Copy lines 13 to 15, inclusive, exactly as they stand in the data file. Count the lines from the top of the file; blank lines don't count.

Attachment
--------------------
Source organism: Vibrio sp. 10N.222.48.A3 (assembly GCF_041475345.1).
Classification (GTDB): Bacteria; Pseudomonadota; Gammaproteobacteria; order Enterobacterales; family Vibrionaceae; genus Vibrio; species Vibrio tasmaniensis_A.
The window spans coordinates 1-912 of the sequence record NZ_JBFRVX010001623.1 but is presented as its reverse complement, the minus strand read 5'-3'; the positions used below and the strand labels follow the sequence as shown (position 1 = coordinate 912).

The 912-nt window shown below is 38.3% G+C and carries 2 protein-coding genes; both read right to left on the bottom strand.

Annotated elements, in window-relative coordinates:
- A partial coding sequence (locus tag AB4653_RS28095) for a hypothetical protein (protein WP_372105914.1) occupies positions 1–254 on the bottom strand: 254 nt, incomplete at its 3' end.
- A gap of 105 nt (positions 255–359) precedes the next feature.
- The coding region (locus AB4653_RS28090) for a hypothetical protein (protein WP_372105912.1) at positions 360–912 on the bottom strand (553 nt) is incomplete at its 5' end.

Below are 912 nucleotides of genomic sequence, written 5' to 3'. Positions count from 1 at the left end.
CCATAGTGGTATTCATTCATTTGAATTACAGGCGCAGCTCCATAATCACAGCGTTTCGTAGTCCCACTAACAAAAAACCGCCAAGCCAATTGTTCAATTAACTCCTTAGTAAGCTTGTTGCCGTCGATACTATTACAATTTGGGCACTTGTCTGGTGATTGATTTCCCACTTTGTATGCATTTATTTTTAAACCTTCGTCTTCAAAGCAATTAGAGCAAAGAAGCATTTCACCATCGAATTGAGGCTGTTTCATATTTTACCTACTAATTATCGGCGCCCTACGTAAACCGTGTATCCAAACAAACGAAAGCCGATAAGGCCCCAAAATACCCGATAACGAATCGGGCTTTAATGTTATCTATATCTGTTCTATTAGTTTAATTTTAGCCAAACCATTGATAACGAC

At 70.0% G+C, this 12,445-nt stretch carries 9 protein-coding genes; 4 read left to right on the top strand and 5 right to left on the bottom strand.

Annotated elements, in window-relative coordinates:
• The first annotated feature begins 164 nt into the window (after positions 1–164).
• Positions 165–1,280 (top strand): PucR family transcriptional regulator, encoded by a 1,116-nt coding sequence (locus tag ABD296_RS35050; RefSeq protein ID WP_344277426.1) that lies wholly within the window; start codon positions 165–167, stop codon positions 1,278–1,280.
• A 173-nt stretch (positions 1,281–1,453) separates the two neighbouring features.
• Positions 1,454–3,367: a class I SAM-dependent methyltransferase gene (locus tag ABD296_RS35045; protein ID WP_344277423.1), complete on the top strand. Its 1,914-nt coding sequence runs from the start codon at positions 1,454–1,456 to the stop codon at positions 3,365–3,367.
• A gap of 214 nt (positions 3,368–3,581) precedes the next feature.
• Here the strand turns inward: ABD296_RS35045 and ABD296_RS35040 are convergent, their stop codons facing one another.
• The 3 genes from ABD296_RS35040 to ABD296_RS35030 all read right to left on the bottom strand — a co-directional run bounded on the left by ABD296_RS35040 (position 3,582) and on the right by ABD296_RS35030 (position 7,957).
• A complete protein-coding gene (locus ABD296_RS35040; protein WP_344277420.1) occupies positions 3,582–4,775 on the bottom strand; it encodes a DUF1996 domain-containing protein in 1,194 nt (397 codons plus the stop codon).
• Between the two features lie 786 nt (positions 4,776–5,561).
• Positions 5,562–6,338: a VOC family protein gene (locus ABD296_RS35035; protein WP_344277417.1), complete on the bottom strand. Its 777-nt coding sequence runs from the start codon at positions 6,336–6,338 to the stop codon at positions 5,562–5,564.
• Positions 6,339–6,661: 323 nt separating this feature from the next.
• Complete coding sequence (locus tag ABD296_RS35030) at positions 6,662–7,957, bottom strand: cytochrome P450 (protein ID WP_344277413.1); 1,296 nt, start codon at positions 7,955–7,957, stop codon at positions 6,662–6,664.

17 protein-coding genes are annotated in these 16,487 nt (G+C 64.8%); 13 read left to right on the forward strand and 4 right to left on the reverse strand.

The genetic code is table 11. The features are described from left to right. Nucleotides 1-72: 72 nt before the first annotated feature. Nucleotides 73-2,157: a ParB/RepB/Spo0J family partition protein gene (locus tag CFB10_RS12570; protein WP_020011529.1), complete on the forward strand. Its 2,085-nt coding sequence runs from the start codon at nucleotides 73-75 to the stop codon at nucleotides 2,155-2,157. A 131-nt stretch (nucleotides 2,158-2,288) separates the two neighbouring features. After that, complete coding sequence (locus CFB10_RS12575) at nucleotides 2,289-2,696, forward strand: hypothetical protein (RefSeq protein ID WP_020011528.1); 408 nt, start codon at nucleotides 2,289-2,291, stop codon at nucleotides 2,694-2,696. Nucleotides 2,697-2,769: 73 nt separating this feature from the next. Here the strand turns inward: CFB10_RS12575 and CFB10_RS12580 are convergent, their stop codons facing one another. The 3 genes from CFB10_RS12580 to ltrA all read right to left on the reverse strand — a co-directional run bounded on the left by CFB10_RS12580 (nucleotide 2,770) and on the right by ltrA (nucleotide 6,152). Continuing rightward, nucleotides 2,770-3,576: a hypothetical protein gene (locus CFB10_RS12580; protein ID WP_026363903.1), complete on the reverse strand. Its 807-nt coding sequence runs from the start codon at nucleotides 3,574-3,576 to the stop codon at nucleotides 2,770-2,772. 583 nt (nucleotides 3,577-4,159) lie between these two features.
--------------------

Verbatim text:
• The first annotated feature begins 164 nt into the window (after positions 1–164).
• Positions 165–1,280 (top strand): PucR family transcriptional regulator, encoded by a 1,116-nt coding sequence (locus tag ABD296_RS35050; RefSeq protein ID WP_344277426.1) that lies wholly within the window; start codon positions 165–167, stop codon positions 1,278–1,280.
• A 173-nt stretch (positions 1,281–1,453) separates the two neighbouring features.